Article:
Seems pretty self explanatory right? The funny (or not so funny) thing about it is, we lie a lot. From white lies to not living our highest truth, we tend to take the path of least resistance, or we let pleasing our senses navigate our way through life. Short-term pleasing of our senses feels satisfying, but long-term it is harmful and causes suffering. It falls into the Raga category of the 5 kleshas (afflictions, or causes of suffering). Let's explore how we can incorporate Satya into our everyday lives.
The benefit to practicing Satya is that it ensures we align our actions with our morals. When we do that, we live in a more harmonious way with ourselves and the world around us. There are many areas of our lives where we can incorporate Satya:
The way you allow others to treat you is a great place to start; think about a time when you’ve felt slighted or treated disrespectfully. Were these moments when your true feelings and boundaries were clearly defined? Maybe they were. Sometimes conflict happens. All we can do is make sure we know what is right for us, say it out loud, and stick to it. Live your truth. Learn to say no if you genuinely don’t want to do something or if you’re spread too thin to take something else on. Saying no when it fits our needs will make us a happier person and be of better quality when we do say yes (I’ll remind you again in NOvember).
Be honest with yourself when you eat. Know exactly where your food came from and make sure all of the steps involved align with your values. Be truthful and recognize any harm that can come to you, another being and the planet, when eating. If the truth goes against your core values, eat something else. This is a part of your life where you have a ton of power. You can make good decisions for yourself and all other beings when we choose the option that aligns with our morals. Most of us do believe it is wrong to abuse and exploit other beings. If you are of that mindset then don’t vote with your money and consume those products. Ask yourself if every step in the process sits right with you. We don’t want to support injustices. And we don’t want to be harmful to ourselves in the process (ahimsa).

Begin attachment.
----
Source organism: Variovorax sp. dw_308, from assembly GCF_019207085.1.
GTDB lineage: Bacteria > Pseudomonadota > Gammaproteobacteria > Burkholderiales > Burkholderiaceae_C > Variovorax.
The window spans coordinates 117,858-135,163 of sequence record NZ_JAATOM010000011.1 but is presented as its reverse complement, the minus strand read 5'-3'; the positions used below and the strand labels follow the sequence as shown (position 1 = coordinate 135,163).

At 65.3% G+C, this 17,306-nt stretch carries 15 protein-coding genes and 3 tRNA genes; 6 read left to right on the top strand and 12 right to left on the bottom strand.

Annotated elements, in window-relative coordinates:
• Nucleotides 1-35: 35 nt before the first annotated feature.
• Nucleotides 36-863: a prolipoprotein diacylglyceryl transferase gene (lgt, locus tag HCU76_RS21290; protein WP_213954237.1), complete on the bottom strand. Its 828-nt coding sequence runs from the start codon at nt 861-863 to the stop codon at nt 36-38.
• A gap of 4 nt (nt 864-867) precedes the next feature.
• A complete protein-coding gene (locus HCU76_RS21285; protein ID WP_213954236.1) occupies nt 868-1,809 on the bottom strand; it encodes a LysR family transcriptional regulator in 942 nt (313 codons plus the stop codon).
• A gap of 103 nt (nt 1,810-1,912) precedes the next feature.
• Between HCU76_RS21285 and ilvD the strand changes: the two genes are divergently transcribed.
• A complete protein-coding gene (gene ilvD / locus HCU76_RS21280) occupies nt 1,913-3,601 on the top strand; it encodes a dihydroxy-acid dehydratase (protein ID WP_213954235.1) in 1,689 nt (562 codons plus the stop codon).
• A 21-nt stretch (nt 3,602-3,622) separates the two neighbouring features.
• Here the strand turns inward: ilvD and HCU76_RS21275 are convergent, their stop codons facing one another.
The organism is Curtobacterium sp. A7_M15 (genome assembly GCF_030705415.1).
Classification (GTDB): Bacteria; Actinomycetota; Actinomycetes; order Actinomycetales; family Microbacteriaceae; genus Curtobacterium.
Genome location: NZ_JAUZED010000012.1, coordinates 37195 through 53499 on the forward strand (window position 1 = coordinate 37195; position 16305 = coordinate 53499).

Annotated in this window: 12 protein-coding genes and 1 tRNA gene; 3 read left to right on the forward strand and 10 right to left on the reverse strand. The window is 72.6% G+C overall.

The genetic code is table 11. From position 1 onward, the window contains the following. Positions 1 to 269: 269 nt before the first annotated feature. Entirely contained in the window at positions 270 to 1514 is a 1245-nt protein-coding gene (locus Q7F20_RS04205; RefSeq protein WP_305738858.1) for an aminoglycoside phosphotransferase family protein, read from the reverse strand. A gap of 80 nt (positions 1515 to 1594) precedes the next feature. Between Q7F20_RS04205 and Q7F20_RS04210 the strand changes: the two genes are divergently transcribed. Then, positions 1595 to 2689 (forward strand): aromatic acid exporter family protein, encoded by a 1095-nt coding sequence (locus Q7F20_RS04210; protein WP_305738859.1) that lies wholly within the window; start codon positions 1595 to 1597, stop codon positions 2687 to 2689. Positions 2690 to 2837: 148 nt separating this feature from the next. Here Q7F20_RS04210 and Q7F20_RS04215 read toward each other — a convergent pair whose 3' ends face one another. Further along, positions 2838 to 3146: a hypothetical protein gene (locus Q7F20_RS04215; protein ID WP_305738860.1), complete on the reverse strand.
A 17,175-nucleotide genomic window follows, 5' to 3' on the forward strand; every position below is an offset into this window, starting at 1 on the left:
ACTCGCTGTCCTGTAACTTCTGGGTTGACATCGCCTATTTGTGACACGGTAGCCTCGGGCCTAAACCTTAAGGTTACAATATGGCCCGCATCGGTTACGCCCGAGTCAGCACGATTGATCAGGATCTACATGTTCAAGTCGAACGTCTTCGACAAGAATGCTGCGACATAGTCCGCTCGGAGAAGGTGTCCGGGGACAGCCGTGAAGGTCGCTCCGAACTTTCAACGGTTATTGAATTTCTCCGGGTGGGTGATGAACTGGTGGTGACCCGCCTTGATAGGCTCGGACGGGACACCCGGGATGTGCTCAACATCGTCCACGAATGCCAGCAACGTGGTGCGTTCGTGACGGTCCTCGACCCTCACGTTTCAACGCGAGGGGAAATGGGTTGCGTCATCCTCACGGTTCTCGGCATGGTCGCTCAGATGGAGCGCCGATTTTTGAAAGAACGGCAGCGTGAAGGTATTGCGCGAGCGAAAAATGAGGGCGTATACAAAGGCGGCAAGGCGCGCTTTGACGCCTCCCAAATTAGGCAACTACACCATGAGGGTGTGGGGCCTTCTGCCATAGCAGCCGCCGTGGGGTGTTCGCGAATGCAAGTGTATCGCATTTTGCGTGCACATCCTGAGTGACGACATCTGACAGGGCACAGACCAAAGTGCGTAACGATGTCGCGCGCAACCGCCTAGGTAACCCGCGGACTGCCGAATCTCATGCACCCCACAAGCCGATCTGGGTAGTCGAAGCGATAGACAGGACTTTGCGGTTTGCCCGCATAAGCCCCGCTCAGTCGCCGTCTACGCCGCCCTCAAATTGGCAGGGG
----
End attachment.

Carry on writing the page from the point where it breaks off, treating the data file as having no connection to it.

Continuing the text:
Be honest with where you are in your practice. Listen to your body when you are practicing yoga. If something doesn’t feel right or it hurts, be honest about it and back off or find another way. Our body's history is unique. No two people are going to have the same yogic path. Keeping Satya in mind as you practice will allow you to stay current with your truth and adapt your practice accordingly. Being honest about what our truth is and aligning our morals with those truths to every capacity allows us to have a healthier body and will help to greatly improve our asana practice.
Just like when we practice ahimsa, everyone benefits from practicing satya (ourselves, other non-human animals, the planet and in turn everyone on it) from being honest and aligning our actions with our morals. When we speak our truth it's a conductor of positive vibrations. Positive vibrations create a positive spirit (ether). When we are in this positive place we can be a positive person for others to be around. We always want to be truthful when we speak unless it is hurtful (Ahimsa) to someone else.
The great Sufi Poet, Rumi said, “ Before you speak, let your words pass through 3 gates. At the first gate, ask yourself “Is it true?” At the second gate ask, “Is it necessary?” At the third gate ask, “Is it kind?”
Contemplating satya, just like every other aspect of yoga, is a personal journey where you are the only one who can do the work. The 8 limbs really help us to understand who we are and how we want to spend our time while we are here. Spending time contemplating these concepts is well worth the investment no matter who you are and where you are starting from.
Understand that your truth changes. Change with it to carry the positives forward and live your dharma. Think about how fulfilled you are in your life and make any necessary changes to live in alignment with your morals.